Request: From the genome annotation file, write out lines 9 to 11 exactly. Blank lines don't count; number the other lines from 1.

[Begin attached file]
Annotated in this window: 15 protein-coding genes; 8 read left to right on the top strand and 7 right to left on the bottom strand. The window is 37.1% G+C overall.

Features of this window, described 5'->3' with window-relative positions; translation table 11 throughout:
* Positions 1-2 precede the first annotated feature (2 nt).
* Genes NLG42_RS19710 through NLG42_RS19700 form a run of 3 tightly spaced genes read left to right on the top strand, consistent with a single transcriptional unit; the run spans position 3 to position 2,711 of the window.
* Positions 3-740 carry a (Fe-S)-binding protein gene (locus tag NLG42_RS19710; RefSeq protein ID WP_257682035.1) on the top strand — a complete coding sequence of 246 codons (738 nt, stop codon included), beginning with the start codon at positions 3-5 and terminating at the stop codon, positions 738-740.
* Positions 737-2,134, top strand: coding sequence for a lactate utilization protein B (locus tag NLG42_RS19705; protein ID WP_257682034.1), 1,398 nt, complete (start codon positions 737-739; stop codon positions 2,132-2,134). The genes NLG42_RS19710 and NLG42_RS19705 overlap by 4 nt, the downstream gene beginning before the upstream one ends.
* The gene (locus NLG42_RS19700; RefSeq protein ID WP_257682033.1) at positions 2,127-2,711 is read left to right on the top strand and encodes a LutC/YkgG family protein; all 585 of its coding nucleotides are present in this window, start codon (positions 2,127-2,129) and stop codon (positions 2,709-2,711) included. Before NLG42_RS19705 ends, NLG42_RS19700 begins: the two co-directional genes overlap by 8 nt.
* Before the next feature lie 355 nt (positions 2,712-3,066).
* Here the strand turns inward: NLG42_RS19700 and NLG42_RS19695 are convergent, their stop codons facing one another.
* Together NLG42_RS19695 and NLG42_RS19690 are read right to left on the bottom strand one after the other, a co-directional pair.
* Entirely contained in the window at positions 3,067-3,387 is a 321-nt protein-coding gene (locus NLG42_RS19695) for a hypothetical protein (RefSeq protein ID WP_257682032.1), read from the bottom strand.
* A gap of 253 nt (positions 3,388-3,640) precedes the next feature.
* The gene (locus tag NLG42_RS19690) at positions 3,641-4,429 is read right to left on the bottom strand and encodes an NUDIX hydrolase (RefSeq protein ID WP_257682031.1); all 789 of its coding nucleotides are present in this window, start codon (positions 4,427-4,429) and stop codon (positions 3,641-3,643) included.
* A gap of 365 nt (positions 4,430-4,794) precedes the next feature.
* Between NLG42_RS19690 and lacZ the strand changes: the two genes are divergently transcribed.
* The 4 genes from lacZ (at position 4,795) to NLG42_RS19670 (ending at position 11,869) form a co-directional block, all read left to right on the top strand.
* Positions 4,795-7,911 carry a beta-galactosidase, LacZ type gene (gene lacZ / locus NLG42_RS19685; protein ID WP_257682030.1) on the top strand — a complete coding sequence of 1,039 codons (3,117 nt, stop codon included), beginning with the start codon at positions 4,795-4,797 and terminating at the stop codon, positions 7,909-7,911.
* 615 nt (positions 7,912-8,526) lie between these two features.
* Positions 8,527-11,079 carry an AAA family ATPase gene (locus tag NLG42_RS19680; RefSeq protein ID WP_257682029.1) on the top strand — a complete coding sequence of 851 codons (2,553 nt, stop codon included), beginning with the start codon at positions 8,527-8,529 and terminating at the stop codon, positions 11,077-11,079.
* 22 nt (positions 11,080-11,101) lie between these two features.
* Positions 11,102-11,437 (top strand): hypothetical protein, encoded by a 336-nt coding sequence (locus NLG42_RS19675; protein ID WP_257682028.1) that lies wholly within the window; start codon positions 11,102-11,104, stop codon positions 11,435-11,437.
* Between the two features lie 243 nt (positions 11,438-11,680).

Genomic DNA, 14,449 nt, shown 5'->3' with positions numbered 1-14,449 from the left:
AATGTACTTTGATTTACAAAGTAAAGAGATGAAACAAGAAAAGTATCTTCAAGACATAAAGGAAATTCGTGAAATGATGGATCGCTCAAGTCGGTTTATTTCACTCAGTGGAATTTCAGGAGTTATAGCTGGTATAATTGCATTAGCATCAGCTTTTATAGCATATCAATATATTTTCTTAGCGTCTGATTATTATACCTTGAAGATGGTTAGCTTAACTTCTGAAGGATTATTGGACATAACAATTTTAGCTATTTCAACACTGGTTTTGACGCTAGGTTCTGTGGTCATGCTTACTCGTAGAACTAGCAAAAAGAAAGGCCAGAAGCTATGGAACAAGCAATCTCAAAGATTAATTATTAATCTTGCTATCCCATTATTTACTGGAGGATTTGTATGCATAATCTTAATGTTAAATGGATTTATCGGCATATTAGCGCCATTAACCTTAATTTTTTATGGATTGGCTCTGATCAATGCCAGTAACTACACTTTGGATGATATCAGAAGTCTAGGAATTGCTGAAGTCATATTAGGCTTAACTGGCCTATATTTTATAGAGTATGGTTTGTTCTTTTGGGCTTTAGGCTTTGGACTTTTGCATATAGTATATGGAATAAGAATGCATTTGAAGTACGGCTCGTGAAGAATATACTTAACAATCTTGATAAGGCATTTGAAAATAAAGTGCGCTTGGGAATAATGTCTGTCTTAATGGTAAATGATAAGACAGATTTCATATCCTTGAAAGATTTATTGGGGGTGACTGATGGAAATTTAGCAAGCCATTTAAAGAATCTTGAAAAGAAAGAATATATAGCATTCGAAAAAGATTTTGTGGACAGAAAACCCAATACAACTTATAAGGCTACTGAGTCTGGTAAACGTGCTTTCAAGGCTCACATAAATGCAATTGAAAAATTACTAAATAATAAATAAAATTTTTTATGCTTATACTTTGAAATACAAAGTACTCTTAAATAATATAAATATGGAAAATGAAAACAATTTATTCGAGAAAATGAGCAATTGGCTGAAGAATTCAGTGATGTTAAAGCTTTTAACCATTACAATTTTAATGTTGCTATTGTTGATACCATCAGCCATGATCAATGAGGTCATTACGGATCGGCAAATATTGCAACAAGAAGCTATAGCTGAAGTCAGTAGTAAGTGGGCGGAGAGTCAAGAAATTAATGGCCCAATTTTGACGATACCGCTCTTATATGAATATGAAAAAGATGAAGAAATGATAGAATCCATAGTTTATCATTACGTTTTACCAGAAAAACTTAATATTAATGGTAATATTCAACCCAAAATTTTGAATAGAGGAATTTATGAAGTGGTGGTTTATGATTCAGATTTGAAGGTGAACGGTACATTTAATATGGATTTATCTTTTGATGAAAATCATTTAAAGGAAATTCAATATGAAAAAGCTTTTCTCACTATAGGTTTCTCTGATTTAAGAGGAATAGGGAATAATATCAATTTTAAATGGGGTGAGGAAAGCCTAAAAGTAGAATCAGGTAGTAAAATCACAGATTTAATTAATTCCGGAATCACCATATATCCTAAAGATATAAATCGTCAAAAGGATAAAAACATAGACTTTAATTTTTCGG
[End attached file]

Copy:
* Here the strand turns inward: NLG42_RS19700 and NLG42_RS19695 are convergent, their stop codons facing one another.
* Together NLG42_RS19695 and NLG42_RS19690 are read right to left on the bottom strand one after the other, a co-directional pair.
* Entirely contained in the window at positions 3,067-3,387 is a 321-nt protein-coding gene (locus NLG42_RS19695) for a hypothetical protein (RefSeq protein ID WP_257682032.1), read from the bottom strand.